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20 July 2020


Decoding of SENT SPC frames showing Master Trigge Pulse.
SENT SPC interrogation mechanism showing 
MTP preceding standard SENT frame.
Single Edge Nibble Transmission protocol, more commonly known as SENT (SAE J2716 JAN201604), has long been used by the Automotive industry to report low-speed sensor data to the Engine Control Unit (ECU). SENT was developed because the environment in a car was too noisy to transmit high resolution (10- or 12-bit) sensor data vertically on a 5 V bus. Instead, sensor signals are transmitted as a series of pulses, with data measured by falling-edge to falling-edge times. Information lies within the width of the pulses. Later specifications of SENT introduced Fast and Slow Channels to designate different streams of information carried within the same messages.

To address the exponential increase in the number of sensors within a single vehicle, Infineon specified SENT Short PWM Code (SPC), a half-duplex variation of SENT that allows a single Master microcontroller to manage up-to-four Slave sensors on the same wire. SENT SPC achieves this by introducing a new element into the SENT frame definition: the Master Trigger Pulse (MTP). The latest release of our SENT TDME software can decode SENT SPC traffic including the MTP, as well as legacy SENT traffic.

Because the pace and order of transmission is determined by the controller, SENT SPC enables engineers to design systems where information can be requested at specific times or with different frequencies, unlike SENT’s continuous broadcast. The controller can interrogate sensors with higher priority more often, and sensors with lower priority less often. By reducing redundancies in ECU design, SENT SPC also coincidentally helps to lower costs.

While the MTP makes it rather easy to identify from which sensor a message originates, as with any pulse-width modulated system, there is still the problem of verifying that the MTPs remain within tolerance.

How It Works

The SENT physical layer consists of a signal line, a +5 V supply voltage line, and a ground. A level of < 0.5 V on the signal line represents a logic-low, while > 4.1 V is a logic-high. 

Each sensor is assigned a unique MTP length, which acts like an address. The controller interrogates a sensor by emitting a logic-low MTP of the requisite length, then relinquishes the line for the sensor to reply. Only the sensor interrogated is expected to reply.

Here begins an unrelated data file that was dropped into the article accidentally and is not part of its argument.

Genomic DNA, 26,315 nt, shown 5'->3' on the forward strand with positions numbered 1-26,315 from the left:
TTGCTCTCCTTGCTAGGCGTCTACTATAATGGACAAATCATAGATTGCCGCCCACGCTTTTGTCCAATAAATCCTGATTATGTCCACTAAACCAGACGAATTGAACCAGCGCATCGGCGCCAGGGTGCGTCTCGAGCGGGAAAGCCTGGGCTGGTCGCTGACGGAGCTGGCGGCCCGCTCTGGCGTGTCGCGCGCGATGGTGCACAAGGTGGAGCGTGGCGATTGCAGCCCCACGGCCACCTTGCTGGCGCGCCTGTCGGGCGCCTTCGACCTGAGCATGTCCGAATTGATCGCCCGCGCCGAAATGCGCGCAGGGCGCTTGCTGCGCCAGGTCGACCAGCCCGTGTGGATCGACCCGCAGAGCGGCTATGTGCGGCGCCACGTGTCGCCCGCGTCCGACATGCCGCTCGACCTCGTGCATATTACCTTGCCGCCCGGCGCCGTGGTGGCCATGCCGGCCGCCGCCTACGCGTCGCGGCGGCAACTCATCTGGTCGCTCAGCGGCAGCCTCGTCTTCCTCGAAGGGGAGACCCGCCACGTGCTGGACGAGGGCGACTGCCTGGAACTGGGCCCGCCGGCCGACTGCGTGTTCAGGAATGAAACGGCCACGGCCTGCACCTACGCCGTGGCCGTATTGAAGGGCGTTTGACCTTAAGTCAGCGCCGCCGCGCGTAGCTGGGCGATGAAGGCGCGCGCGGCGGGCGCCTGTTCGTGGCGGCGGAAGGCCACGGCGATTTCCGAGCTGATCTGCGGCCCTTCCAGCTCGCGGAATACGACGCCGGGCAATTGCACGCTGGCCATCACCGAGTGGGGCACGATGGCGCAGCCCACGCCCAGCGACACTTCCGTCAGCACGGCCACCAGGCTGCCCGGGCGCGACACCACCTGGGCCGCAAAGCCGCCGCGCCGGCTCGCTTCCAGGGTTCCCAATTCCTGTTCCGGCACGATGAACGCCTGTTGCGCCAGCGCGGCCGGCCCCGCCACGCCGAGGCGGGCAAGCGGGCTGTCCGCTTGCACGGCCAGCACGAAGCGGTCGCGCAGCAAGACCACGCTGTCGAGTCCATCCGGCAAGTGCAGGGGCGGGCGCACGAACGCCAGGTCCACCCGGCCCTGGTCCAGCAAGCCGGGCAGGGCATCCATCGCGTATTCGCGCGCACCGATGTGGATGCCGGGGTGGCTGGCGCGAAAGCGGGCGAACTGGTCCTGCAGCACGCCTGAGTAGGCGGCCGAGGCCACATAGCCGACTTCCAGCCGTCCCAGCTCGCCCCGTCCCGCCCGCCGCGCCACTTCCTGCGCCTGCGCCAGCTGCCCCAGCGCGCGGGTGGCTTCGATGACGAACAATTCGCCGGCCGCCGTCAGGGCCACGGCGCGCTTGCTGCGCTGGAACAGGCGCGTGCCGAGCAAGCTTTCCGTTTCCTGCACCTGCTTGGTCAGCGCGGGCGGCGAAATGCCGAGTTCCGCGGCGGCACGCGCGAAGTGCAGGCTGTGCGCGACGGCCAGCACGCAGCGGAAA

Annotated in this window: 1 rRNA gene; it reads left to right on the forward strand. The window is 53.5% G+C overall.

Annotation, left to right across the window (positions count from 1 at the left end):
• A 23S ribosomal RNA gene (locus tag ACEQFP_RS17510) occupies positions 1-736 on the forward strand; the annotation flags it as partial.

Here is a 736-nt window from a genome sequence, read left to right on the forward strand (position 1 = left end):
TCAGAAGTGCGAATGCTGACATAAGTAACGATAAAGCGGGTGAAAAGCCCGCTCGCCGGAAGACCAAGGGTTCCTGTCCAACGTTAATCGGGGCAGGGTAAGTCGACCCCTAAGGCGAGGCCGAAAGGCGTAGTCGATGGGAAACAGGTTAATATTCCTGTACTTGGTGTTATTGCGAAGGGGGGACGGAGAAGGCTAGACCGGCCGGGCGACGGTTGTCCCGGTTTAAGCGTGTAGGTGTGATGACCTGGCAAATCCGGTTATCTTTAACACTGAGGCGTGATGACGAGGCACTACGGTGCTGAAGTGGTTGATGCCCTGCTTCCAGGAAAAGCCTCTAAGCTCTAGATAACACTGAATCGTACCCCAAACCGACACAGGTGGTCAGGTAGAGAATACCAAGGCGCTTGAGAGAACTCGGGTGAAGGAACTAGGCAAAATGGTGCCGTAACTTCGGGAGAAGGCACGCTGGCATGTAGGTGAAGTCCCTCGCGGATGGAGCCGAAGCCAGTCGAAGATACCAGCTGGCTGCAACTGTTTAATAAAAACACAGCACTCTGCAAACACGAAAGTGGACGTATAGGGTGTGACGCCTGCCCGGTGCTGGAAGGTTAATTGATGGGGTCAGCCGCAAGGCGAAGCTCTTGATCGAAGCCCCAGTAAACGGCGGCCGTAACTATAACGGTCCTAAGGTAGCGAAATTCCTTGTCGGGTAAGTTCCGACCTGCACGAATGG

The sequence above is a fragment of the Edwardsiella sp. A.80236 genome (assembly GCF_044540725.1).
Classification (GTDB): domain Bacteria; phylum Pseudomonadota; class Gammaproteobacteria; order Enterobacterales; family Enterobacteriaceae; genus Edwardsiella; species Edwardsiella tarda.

The microcontroller can interrogate different sensors by varying the length of the MTP. While current implementations usually follow a “round robin” interrogation, with sensors 0 through 3 polled in order (0,1,2,3…), it is entirely possible for any sequence to be established (e.g., 0,1,0,2,0,3…). 

SENT SPC Frame Structure

SENT SPC frame is exactly like a SENT frame, plus the MTP.
SENT SPC frame decoded into nibbles, showing the MTP at the start,
the SYNC, five DATA nibbles and PP at the end.

The frame begins with the Master Trigger Pulse, which acts like an address. Each sensor (0 through 3) is assigned a unique MTP length, which is defined by the specification as a multiple of the Tick Time; for example, the MTP of sensor 0 must be between 7 and 15 ticks. Following the MTP is a latency prior to the sensor reply. In Teledyne LeCroy decoders, this time is shown as the Sensor Response Time.
Otherwise, there are no structural differences between a message broadcasted continuously by a SENT sensor and a message emitted upon request by a SENT SPC sensor. The following fields are present in all SENT frames, although their length may vary.

The Synchronization Pulse (SYNC) establishes the Tick Time “clock” used to recover the number of ticks, and therefore nibbles and words, represented by the length of the data pulses. TT is always computed at 1/56th of the SYNC length.

The Data payload contains the actual information. This may be anywhere from five to eight nibbles, each representing four bits of data.

Each nibble starts with a logic-low period of at least 5 ticks, followed by a logic-high period representing the encoded data value: 12 ticks for binary 0000, 13 ticks for binary 0001, up to 27 ticks for binary 1111. In the Teledyne LeCroy SENT decoders, SENT nibbles can be decoded individually or grouped into 8-bit words.

The first nibble is a Status and Communication Nibble that consists of four bits of additional information used by the CRC:   
  • Bit 0 Start Bit
  • Bit 1 Serial Data Bit
  • Bit 2 Optional Slow Channel Data
  • Bit 3 Optional Slow Channel Data
The final nibble of the payload is always a Cyclic Redundancy Check to confirm that the clocking is working correctly. Different CRC methods have been defined in each version of the specification.

In the 2010 and 2016 SENT specifications, an optional Pause Pulse (PP) separates message frames. In earlier specifications, this separator was known as the Interframe Gap.

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